Wednesday, August 27, 2008
Observations on China: The same, the good, the bad and the simply different
China was different than I had expected, a paradoxical statement since I really was not sure what to expect. From some accounts, I had expected to see depressed, oppressed people living in squalor. I saw some of what appeared to be that, but no more than in Los Angeles. We have skid row, crack addicts and gangbangers, so although it is always a beautiful sunny day in paradise, it isn't heaven in the City of Angels, either.
Of course, there have been lots of reports in the press about how the city was "cleaned up" for the Olympics. If that meant new parks, new construction, new gardens, then that is not a bad thing. There were certainly signs that all is not as shiny and nice as portrayed. I am a nosy person, as anyone can tell you, and although I don't speak a word of Chinese, I have visited a lot of countries and I always make it a habit to walk around the neighborhoods and off the beaten path. When I looked behind the huge canvas BEIJING 2008 banners stretched everywhere, I invariably saw vacant lots that we would call eyesores back home. So, yeah, Beijing was a lot like L.A. or any other city with millions of people.
The traffic was about as bad as Los Angeles on an average day, that is to say, better than Tokyo, New York City or San Francisco and worse than just about every other place on earth. Several people told me that cars were only allowed on the road on certain days. If this was half the cars, I can't imagine what traffic is like under "normal" circumstances.
Some reports said the Chinese were the friendliest people they had ever met. Others said it was mostly phony and the government had instructed them in everything from hygiene to proper smiling. To me, they seemed like people everywhere, if you were nice to them, they were nice to you. I didn't try being a jerk to people as an experiment to see what would happen.
Everything in China is a lot more labor intensive. For example, every morning there would be hordes of people out sweeping the streets with long brooms. In Santa Monica, all of those folks would be replaced with one guy in a big machine. I wonder what would happen if we quit giving people welfare and paid them the same amount to clean the streets. Santa Monica Beach could sure use some cleaning.
There sure are a lot of people in China, which explains the labor intensiveness. For example, if you needed someone to drive a visitor around and the visitor only spoke English, you would look for an English-speaking driver, right? In China, you are just as likely (maybe more so), to hire two people, one a driver and one who speaks English. Everything in China seemed to be like that. There were exceptions, of course. We met one very fascinating gentleman who owned a hotel, a restaurant and was a judo coach. In most cases, though, a job one person would do in the U.S would have five or seven people doing it in China.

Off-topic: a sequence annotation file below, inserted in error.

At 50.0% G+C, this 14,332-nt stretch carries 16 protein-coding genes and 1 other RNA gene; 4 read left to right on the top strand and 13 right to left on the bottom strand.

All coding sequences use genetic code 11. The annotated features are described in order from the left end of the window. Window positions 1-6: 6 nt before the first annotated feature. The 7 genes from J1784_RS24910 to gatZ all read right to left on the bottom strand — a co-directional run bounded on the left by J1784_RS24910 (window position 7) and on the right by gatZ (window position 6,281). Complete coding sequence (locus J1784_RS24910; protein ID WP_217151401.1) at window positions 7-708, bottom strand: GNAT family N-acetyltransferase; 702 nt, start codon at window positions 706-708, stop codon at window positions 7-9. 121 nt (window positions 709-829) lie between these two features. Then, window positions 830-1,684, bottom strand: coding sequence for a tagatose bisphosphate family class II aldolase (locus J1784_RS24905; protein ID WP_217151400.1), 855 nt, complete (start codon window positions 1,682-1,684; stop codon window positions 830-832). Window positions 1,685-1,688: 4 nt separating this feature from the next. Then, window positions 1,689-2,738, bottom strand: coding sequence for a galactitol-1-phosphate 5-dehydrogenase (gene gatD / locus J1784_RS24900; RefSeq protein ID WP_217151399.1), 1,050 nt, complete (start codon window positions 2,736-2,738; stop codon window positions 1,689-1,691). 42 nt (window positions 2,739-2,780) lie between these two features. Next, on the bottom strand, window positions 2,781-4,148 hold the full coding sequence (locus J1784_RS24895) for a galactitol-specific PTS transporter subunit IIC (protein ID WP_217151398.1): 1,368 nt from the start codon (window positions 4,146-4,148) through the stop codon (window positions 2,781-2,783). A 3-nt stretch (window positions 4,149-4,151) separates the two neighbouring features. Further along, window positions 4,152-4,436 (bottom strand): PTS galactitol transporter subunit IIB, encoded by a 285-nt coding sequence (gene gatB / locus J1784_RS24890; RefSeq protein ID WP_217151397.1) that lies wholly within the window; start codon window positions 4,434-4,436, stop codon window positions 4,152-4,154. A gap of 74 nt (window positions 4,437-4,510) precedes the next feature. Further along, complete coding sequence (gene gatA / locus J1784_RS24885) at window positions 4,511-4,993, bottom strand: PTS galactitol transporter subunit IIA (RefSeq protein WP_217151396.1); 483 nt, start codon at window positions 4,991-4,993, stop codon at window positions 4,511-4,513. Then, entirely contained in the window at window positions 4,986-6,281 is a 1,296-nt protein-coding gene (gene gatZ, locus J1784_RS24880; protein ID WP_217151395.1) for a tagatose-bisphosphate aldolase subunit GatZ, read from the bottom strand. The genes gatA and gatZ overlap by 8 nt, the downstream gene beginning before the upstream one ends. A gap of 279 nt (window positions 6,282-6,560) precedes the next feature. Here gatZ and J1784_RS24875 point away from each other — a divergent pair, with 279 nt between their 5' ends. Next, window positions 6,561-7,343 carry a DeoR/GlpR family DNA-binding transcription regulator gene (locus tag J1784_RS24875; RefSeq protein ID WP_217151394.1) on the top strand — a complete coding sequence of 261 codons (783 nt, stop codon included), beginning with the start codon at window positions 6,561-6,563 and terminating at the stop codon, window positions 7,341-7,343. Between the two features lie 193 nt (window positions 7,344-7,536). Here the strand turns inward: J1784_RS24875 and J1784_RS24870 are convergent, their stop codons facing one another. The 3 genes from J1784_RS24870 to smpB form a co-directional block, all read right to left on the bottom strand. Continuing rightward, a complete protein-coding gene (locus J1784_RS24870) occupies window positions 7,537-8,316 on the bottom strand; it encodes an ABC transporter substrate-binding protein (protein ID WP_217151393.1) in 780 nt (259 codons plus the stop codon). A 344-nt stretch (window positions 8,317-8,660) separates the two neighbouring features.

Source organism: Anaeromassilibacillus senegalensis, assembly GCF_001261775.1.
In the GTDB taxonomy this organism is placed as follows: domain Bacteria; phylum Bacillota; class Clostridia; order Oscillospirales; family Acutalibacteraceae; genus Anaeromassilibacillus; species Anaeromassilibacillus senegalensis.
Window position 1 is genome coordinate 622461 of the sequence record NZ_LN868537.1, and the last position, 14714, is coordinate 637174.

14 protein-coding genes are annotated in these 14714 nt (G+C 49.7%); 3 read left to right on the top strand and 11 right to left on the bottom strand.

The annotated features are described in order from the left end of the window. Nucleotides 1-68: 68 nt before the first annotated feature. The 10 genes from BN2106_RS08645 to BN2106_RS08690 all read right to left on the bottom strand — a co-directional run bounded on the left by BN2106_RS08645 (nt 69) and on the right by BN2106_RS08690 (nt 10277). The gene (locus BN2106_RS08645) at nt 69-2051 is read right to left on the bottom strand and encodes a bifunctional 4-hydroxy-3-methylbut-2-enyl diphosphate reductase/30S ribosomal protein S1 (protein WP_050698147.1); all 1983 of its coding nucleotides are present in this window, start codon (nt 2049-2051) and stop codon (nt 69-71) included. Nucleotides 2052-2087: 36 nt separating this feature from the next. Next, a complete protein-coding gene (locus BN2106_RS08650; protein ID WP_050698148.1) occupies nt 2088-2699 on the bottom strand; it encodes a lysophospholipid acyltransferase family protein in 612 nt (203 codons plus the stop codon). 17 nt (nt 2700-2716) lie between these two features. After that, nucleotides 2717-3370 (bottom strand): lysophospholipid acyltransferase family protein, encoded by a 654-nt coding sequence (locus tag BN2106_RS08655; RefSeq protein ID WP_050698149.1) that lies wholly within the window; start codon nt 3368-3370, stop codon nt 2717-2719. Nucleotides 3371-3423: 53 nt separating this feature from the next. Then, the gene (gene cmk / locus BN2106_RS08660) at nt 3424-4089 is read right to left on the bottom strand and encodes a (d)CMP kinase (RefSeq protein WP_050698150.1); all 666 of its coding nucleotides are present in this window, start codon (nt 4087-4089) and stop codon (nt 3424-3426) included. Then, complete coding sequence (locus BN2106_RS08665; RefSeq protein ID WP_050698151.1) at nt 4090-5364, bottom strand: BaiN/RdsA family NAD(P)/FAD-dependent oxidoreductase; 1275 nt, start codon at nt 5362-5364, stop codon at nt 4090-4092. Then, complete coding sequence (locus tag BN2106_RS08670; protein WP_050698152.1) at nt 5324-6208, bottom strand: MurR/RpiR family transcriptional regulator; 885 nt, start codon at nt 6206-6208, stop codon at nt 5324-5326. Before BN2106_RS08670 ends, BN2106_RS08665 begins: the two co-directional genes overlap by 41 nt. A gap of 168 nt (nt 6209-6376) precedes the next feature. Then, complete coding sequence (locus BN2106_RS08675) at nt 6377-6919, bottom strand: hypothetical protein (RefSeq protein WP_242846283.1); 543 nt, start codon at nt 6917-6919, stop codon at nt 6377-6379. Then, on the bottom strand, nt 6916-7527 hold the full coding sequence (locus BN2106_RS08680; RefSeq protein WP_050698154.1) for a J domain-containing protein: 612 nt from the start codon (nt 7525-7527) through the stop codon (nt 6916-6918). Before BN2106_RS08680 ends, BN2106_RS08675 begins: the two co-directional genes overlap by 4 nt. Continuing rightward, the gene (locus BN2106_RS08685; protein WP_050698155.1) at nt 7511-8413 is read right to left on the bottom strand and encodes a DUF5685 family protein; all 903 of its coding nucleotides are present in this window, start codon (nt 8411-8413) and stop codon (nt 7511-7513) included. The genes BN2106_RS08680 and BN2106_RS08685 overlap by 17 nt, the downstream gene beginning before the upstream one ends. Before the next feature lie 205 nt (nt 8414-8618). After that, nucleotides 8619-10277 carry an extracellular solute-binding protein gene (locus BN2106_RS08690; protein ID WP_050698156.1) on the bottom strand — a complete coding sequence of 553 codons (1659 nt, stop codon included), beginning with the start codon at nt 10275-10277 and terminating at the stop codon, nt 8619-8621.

Lines were much shorter than I expected, particularly given that the Olympics were going on. When I was ready to go to the airport at 4:30 for my 8:00 a.m. flight, our Chinese hosts thought I was crazy. This is another thing I like about the people in Beijing - they don't get up early. When I came down to the lobby, the only person awake was Jim Pedro, who had just come back from jogging, and he IS crazy.
It was about an hour drive to the airport from the hotel, and I figured if it was two hours to get on an international flight in L.A., I should be there three hours early in Beijing, since it is a bigger city, during the Olympics, etc. The very polite driver and equally polite interpreter came downstairs an hour after me, shaking their heads. When the interpreter told me leaving at 6 a.m. would be plenty of time to get to the airport, I thought she misunderstood when my flight left. Even leaving an hour later than I wanted, I was through security and waiting at the gate an hour and a half before my flight took off. With two or three times as many people doing screening, baggage handling, checking passports and taking tickets. Again, I wondered what would happen at home if the people receiving disability payments were instead given some training and a job checking passports or directing people to the correct line.
None of this is to suggest that I intend to move to China any time soon. There are about a hundred ways in which the U.S. is more comfortable, beginning with the plumbing. I feel no urge to be politically correct here. Let me be frank. Those squat toilets are NASTY. They smell and there was urine on the floor everywhere that I went. (And it was there when I went in so don't go blaming me.) And who came up with having the toilet paper OUTSIDE the toilet? Is this supposed to teach you some life lesson about advance planning?